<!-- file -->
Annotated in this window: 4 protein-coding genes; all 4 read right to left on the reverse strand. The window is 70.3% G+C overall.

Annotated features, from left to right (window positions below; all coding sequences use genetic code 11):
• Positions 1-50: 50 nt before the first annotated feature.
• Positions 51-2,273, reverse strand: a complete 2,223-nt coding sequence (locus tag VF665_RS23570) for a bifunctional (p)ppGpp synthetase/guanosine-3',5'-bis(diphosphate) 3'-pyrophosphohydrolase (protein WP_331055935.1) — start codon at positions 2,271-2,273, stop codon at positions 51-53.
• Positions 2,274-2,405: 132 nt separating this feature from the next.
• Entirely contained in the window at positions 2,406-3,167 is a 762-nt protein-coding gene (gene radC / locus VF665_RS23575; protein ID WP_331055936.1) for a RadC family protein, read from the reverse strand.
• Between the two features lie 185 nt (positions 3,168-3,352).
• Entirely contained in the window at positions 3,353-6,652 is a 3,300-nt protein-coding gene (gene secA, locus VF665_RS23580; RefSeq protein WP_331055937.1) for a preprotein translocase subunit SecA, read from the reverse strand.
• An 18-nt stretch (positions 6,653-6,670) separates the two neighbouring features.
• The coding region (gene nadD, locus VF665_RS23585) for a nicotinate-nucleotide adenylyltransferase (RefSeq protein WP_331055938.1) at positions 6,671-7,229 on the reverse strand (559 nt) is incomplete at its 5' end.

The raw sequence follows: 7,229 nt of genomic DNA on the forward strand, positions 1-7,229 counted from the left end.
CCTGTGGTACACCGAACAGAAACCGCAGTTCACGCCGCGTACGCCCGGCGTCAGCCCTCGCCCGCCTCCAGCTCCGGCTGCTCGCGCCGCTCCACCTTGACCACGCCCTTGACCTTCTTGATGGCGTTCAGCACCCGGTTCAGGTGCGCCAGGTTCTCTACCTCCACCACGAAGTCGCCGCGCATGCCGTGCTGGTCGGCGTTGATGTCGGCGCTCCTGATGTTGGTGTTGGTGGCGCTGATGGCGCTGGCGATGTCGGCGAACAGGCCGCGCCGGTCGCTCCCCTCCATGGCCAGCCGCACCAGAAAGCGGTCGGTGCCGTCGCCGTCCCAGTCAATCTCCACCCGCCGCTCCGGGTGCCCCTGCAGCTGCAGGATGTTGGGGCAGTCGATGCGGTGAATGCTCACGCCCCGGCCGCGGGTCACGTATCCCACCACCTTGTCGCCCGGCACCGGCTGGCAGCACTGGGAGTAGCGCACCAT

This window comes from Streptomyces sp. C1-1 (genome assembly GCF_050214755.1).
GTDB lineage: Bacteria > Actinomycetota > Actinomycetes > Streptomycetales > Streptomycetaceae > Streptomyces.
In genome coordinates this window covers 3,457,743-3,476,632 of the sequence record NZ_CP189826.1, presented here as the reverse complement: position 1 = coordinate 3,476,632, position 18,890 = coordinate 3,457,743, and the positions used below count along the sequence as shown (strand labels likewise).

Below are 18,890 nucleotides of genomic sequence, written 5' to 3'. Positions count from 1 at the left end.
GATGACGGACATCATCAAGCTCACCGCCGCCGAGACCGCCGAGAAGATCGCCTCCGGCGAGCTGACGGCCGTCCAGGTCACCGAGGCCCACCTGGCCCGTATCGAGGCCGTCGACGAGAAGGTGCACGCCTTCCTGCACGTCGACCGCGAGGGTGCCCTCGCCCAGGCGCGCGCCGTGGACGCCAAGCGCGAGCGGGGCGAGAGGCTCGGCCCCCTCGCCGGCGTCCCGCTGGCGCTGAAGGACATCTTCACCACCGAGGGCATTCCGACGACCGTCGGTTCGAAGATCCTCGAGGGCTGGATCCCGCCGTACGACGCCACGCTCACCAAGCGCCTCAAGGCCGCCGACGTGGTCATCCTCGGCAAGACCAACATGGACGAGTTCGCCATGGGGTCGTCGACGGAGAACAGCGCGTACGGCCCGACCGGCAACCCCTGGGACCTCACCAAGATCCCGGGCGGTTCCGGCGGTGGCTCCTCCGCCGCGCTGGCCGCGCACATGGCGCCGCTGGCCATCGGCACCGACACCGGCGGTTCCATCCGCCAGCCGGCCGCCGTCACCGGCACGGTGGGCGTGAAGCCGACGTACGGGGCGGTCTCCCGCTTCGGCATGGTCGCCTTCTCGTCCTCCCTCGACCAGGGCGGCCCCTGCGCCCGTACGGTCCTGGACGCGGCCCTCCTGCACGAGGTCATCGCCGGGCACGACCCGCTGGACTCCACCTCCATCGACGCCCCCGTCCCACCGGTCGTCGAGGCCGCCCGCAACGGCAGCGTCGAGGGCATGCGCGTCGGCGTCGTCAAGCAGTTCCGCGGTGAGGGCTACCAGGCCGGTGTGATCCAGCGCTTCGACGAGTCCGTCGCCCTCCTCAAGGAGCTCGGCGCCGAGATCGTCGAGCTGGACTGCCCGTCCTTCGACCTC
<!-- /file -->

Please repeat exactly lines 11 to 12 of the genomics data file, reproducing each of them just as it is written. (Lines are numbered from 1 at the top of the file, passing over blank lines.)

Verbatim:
The raw sequence follows: 7,229 nt of genomic DNA on the forward strand, positions 1-7,229 counted from the left end.
CCTGTGGTACACCGAACAGAAACCGCAGTTCACGCCGCGTACGCCCGGCGTCAGCCCTCGCCCGCCTCCAGCTCCGGCTGCTCGCGCCGCTCCACCTTGACCACGCCCTTGACCTTCTTGATGGCGTTCAGCACCCGGTTCAGGTGCGCCAGGTTCTCTACCTCCACCACGAAGTCGCCGCGCATGCCGTGCTGGTCGGCGTTGATGTCGGCGCTCCTGATGTTGGTGTTGGTGGCGCTGATGGCGCTGGCGATGTCGGCGAACAGGCCGCGCCGGTCGCTCCCCTCCATGGCCAGCCGCACCAGAAAGCGGTCGGTGCCGTCGCCGTCCCAGTCAATCTCCACCCGCCGCTCCGGGTGCCCCTGCAGCTGCAGGATGTTGGGGCAGTCGATGCGGTGAATGCTCACGCCCCGGCCGCGGGTCACGTATCCCACCACCTTGTCGCCCGGCACCGGCTGGCAGCACTGGGAGTAGCGCACCAT